Self study for ap gov and ap econ?
I'm going to be a junior in high school and so far I've taken AP Human Geography (4) freshman year and AP US History (hopefully 4) sophomore year. I have no room to take any other courses besides AP English language junior year, and was wondering if it would be possible to take core gov and econ over the summer and then self-study for those two AP tests. Basically, here's what I'm thinking about doing:
-Core economics at community college
-Core gov at community college
-AP English Language
*Self study for AP gov and econ tests, take AP Eng lang test
And then senior year I'm already taking 5 APs and really don't want to worry about ap gov and econ along with those. :) So I'm wondering:
1) Is it possible to self study for ap econ and gov if I take the core versions of those subjects over the summer?
2) What prep books are the best for review?
3) Is taking 8-9 AP classes throughout high school enough if I want to apply to universities like Northwestern? I have a 4.0 right now and am involved in my school and community.
4) Also, which econ test would you recommend self-studying for? Is one of them easier?
Thanks! Sorry for all the questions!!
- SKLv 69 years agoFavorite Answer
8-9 APs is far above average for a university like Northwestern. Even the best universities only expect you to take the "hardest track available" at whatever your high school is - so if it is unreasonable at your school for you to take 11 or 12 or 13 APs, then they will not hold that against you. Similarly, some high schools only offer 3 or 4 AP courses total. Harvard and Yale (and Northwestern) still take the very best students from those schools, when they show themselves otherwise to be interesting and capable. You are doing FINE with your schedule even without gov or econ.
Additionally, it is extremely difficult to pass the APs if you don't take AP-level classes. The state of Florida has an online high school where students can take AP government via the internet. Only the best students in the state may do so, and they do have real instruction in the subject, although not proper class instruction. The pass rates are shockingly low. So, although it is possible you could do this, I'd recommend against, personally. A great university would be more impressed to see you with seven APs scored 4, 4, 4, 4, 5, 5, 5 than with nine scored 2, 3, 4, 4, 4, 4, 5, 5 5. By all means, take some summer classes to show that you are an enthusiastic and interested student. But don't feel that you need to take the APs to be in the running for a great university.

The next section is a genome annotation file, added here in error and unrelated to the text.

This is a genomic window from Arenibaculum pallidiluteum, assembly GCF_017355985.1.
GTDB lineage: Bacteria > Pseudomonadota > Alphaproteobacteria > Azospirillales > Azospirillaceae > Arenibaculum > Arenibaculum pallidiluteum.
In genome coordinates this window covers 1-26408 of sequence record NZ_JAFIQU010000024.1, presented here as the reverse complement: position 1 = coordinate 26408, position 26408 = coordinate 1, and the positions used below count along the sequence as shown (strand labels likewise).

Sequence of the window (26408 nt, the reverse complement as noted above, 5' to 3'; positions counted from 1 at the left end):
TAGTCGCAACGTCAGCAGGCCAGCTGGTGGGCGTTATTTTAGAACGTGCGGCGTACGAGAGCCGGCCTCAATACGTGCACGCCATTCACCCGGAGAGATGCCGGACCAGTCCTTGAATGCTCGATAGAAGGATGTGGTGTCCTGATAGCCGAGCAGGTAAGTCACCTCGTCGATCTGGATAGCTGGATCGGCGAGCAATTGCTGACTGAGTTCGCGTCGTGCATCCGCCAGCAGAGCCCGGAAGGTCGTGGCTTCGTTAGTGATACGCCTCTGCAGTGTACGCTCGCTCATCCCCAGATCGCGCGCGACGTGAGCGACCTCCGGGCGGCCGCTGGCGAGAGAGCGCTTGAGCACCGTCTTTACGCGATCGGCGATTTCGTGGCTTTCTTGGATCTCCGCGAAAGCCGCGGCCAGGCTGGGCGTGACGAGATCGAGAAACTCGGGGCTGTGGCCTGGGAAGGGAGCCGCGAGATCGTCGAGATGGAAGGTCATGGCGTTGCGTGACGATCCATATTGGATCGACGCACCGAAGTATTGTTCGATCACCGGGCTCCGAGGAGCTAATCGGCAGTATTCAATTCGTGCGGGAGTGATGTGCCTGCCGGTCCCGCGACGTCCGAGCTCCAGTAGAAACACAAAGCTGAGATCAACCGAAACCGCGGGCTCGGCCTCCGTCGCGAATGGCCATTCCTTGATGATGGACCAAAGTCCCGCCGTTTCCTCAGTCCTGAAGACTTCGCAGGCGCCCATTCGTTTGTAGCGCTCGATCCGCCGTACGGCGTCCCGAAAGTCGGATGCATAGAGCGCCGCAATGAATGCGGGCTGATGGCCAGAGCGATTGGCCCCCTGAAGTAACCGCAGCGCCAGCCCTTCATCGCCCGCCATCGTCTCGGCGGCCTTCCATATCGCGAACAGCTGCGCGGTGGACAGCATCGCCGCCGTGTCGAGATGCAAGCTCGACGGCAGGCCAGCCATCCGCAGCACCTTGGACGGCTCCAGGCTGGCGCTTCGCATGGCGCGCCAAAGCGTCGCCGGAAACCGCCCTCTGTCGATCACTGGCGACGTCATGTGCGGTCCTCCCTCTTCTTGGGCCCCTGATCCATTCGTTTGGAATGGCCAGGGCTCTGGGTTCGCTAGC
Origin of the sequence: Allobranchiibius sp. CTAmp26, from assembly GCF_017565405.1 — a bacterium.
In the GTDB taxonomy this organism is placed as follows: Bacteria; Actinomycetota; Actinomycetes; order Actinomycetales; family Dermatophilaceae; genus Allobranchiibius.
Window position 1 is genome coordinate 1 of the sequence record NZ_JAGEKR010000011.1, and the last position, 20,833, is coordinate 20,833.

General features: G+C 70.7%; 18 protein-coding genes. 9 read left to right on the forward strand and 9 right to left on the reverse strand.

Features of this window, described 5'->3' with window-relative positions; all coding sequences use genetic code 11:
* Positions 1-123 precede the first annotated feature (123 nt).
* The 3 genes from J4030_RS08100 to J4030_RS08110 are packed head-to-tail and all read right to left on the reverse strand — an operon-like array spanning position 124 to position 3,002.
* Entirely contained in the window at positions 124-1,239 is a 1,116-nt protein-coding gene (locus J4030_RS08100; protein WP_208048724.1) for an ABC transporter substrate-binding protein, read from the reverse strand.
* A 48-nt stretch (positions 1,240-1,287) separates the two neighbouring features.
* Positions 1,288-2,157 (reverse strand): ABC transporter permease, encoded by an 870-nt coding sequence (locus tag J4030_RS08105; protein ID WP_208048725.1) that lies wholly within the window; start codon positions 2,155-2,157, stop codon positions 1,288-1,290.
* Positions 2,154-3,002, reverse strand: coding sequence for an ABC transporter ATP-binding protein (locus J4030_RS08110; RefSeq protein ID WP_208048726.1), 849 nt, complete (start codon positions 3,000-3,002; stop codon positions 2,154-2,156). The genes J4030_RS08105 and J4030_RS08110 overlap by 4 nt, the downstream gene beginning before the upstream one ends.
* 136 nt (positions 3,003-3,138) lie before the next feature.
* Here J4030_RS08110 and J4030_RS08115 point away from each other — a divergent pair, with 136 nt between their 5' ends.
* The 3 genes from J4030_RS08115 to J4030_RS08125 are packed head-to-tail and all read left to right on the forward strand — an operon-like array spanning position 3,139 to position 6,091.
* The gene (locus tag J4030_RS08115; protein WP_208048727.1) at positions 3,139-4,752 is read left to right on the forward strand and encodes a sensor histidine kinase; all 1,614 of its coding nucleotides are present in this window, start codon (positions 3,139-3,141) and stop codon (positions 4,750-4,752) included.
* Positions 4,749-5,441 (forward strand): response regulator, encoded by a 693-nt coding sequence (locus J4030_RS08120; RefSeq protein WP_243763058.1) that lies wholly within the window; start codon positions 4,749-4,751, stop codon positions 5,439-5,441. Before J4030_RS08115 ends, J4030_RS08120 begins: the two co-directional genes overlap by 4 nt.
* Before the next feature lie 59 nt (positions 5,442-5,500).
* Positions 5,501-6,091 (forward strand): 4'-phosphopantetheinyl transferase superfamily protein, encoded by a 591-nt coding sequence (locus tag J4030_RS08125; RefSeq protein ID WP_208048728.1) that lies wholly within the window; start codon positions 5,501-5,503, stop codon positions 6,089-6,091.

- 9 years ago
I believe it is possible to self study for AP Econ and AP Gov. It is going to take a lot of work but if you really to do it you can. I took AP Gov in high school and it was one of the best classes and the AP test wasn't hard at all. I used Princeton Review AP Government book. I did not take AP Econ but since I have been in college I took an Econ class and all of the information that was covered I found to be rather straight forward. Yes taking 8-9 AP classes is more than enough to get into ivy league schools. But don't overload yourself this will be a very heavy load of classes. You will have to make sure you make good grades in all of those classes. Also, don't forget schools look at more than academics when accepting students make sure that even with all of your AP classes you can stay a well rounded student. Good Luck though. I hope you do well.
- virgenLv 45 years ago
I will propose NOT to take 7 AP categories as good as learning two. I overloaded my senior 12 months (I'm a senior on the second, I simply completed my second week of tuition). My senior time table in the beginning used to be AP Lit, AP Calc BC, AP US Gov/Politics, AP Chemistry, AP Art History, and AVID. I ended up losing AP Art History considering the fact that it is greater to attention on precise topics extra as an alternative of seeking to diversify your whole time in lots of AP categories. I'm a research man and I love to learn via chapters of the textbook to get a greater know-how no longer simply relying on trainer's lectures, senseless homework (most often calc bc and ap chem), and so forth. Also, if you are no longer excited about one of the crucial AP categories that you're taking, do not take it. To me, it is variety of a waste of time. How predominant is AP Gov US and Comp to you and your different AP's?